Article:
Elizabeth “Lizzy” Seeberg passed away on September 10, 2010. She was a 19-year old freshman at St. Mary’s College. Lizzy committed suicide ten days after reporting she was sexually assaulted by a Notre Dame football player. During those ten days, she received several text messages from members of the football team including, “Don’t do anything you would regret.” and “Messing with Notre Dame football is a bad idea.” And in her last ten days, Lizzy was interviewed several times by campus police as were several witnesses. However, the accused student was not interviewed until after Lizzy’s death. Six months after her death, the accused student was found “not responsible” for sexual misconduct.
Notre Dame would not comment publically about the situation. The President of the University declined to speak with Lizzy’s parents. The accused student never missed a practice or a game. Tom Seeberg, Lizzy’s father used the term “betrayal” to express his feelings. Sadly, Lizzy’s story is not unique.
Lizzy’s story is not unique in universities; it’s not unique in the military; it’s not unique in schools, in churches or in government. The #MeToo movement had its splash and offered a window of opportunity to come forth without shame or doubt. How long ago is too long ago to accuse someone of sexual misconduct became controversial. Rather than be shocked by the epidemic of sexual assault, people qualified the allegation.
Trauma lasts. In 2000, The American Psychiatric Association expanded its view of what is traumatic from combat and life threatening disasters to unusual experiences, including child sexual abuse and domestic violence. A study published in The Journal of Interpersonal Violence (Suris, et.al. 2007) revealed women who experienced military sexual trauma reported more health difficulties than women who had experienced civilian sexual assault. It uncovered an exacerbated effect of institutional betrayal.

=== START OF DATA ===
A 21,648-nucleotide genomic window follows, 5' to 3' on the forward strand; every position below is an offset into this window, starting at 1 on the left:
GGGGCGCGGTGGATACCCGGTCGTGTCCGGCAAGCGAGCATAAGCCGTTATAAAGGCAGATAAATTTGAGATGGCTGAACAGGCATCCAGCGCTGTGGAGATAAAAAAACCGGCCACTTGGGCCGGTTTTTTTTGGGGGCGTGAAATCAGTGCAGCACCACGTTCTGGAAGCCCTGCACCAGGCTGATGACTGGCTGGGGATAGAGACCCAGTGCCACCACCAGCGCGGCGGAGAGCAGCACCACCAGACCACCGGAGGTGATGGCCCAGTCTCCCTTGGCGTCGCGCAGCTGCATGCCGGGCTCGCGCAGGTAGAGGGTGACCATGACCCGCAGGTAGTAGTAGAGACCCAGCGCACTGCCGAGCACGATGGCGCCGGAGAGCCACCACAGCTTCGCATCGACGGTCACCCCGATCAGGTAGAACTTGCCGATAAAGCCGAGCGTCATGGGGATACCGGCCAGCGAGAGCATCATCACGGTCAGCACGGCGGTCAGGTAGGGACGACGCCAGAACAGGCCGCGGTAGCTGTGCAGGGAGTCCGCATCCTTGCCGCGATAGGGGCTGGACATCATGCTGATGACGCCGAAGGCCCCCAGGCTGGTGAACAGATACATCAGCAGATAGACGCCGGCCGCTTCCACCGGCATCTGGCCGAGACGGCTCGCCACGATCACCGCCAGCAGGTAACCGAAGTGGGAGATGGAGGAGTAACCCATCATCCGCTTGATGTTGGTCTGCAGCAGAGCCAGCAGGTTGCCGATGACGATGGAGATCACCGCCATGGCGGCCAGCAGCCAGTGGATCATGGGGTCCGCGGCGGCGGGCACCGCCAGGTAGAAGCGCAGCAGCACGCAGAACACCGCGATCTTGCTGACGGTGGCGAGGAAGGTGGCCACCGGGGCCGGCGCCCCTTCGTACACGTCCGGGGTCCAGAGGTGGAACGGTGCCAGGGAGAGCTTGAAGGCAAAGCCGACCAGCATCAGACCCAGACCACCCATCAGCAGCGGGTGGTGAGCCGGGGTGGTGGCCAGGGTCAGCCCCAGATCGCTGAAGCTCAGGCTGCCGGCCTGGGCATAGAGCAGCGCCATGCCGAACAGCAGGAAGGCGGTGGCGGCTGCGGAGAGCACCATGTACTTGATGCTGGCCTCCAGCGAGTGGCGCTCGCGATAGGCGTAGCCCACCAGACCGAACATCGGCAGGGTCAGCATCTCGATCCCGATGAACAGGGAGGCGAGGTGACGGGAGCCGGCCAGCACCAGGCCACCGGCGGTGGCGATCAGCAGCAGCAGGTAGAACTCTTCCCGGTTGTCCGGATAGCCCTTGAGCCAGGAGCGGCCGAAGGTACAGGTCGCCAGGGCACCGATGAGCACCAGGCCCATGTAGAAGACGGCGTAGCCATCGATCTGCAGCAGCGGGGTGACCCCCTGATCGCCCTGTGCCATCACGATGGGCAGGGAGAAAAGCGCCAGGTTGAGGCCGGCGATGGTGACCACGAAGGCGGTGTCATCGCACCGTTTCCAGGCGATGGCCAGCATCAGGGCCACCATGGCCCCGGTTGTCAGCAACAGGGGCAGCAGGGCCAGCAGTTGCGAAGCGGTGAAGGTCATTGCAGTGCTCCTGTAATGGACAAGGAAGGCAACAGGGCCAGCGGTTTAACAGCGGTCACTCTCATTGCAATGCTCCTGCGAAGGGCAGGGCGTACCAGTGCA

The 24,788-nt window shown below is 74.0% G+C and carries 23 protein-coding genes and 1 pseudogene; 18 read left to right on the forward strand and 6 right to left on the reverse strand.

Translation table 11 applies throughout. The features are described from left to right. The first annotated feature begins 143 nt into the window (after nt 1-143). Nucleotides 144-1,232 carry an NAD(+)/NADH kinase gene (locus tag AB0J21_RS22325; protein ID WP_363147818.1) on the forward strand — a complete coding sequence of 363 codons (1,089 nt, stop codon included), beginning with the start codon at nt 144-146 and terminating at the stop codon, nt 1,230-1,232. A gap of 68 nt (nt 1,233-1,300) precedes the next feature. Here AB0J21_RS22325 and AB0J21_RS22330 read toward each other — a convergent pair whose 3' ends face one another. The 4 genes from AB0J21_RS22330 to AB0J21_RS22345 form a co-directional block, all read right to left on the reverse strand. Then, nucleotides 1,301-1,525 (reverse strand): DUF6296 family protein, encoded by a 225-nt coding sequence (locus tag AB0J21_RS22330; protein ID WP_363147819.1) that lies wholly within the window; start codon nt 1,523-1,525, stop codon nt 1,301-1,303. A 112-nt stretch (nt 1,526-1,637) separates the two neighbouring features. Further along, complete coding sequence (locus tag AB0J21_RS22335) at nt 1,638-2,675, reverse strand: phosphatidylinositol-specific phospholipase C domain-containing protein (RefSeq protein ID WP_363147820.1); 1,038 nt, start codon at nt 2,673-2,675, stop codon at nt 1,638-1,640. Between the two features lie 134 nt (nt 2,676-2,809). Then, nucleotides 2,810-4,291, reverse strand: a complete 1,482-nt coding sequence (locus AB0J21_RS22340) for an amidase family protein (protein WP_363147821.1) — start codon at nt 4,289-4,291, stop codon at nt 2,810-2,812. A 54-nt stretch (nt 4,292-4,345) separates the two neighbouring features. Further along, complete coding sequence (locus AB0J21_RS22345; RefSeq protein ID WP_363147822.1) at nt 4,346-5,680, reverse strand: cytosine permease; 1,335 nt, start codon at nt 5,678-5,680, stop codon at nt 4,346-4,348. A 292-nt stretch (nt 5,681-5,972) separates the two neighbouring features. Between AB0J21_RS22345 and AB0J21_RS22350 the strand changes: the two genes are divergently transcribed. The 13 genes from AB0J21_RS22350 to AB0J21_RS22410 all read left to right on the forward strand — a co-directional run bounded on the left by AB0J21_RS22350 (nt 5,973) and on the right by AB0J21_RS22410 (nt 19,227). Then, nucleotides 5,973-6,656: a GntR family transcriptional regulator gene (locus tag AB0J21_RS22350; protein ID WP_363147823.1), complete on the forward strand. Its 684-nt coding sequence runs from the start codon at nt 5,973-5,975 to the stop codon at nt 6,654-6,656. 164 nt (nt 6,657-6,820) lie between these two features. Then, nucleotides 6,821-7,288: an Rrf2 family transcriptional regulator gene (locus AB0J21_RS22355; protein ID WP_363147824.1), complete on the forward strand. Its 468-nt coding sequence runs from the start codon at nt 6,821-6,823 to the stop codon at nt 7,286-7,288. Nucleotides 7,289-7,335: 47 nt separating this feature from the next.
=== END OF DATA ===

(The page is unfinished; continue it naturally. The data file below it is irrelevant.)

Institutional betrayal occurs when an institution causes harm to an individual who trusts or depends upon that institution (American Psychologist, 2014). In Lizzy’s case, it seems Notre Dame was more concerned about the university’s reputation than the student’s well-being.
Factors that cause institutions to protect themselves include cultural trauma, maintaining unawareness and lack of language. Cultural trauma comes from the institutions own experiences such as accusations of wrongdoing. The institution incorporates protective mechanisms much as an individual would. Maintaining unawareness of injustice is a human quality especially if knowledge threatens our well-being. Lack of language may be the most powerful and actionable factor. The ultimate institutional betrayal is genocide. People were unable to understand the gravity of the unrelated crimes and mass executions of the Jewish lives. There was no word for it until Raphael Lemkin coined the term in 1944; genos (tribe, race) and -cide (killing).
Companies are institutions that employees join to make use of their skills and earn a living. These dramatic stories are messages to employers to be open to complaints that may not yet have words and to craft complaint procedures that encourage employees to build a more civil workplace.